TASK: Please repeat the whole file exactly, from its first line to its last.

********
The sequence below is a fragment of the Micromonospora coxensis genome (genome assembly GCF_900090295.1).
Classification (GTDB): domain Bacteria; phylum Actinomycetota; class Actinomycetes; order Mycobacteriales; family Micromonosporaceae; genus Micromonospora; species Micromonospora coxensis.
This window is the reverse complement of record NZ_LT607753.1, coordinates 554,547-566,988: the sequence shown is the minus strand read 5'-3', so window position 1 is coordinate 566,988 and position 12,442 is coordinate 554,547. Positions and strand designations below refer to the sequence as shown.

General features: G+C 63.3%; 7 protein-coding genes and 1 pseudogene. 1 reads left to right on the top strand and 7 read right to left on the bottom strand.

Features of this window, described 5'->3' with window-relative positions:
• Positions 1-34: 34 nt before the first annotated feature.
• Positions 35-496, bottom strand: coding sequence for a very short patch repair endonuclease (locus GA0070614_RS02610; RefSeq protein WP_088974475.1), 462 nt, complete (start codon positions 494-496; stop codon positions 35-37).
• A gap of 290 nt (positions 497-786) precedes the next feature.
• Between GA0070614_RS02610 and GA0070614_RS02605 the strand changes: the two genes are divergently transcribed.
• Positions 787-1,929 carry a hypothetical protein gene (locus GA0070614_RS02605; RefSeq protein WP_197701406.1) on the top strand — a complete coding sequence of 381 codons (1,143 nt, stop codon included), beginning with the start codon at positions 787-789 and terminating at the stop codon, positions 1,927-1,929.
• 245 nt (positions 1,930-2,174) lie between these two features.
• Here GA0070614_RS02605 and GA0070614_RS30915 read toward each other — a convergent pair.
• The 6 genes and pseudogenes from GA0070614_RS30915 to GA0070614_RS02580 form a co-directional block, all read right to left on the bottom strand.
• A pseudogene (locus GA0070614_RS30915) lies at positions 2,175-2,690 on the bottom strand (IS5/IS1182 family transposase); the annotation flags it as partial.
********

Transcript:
The sequence below is a fragment of the Micromonospora coxensis genome (genome assembly GCF_900090295.1).
Classification (GTDB): domain Bacteria; phylum Actinomycetota; class Actinomycetes; order Mycobacteriales; family Micromonosporaceae; genus Micromonospora; species Micromonospora coxensis.
This window is the reverse complement of record NZ_LT607753.1, coordinates 554,547-566,988: the sequence shown is the minus strand read 5'-3', so window position 1 is coordinate 566,988 and position 12,442 is coordinate 554,547. Positions and strand designations below refer to the sequence as shown.

General features: G+C 63.3%; 7 protein-coding genes and 1 pseudogene. 1 reads left to right on the top strand and 7 read right to left on the bottom strand.

Features of this window, described 5'->3' with window-relative positions:
• Positions 1-34: 34 nt before the first annotated feature.
• Positions 35-496, bottom strand: coding sequence for a very short patch repair endonuclease (locus GA0070614_RS02610; RefSeq protein WP_088974475.1), 462 nt, complete (start codon positions 494-496; stop codon positions 35-37).
• A gap of 290 nt (positions 497-786) precedes the next feature.
• Between GA0070614_RS02610 and GA0070614_RS02605 the strand changes: the two genes are divergently transcribed.
• Positions 787-1,929 carry a hypothetical protein gene (locus GA0070614_RS02605; RefSeq protein WP_197701406.1) on the top strand — a complete coding sequence of 381 codons (1,143 nt, stop codon included), beginning with the start codon at positions 787-789 and terminating at the stop codon, positions 1,927-1,929.
• 245 nt (positions 1,930-2,174) lie between these two features.
• Here GA0070614_RS02605 and GA0070614_RS30915 read toward each other — a convergent pair.
• The 6 genes and pseudogenes from GA0070614_RS30915 to GA0070614_RS02580 form a co-directional block, all read right to left on the bottom strand.
• A pseudogene (locus GA0070614_RS30915) lies at positions 2,175-2,690 on the bottom strand (IS5/IS1182 family transposase); the annotation flags it as partial.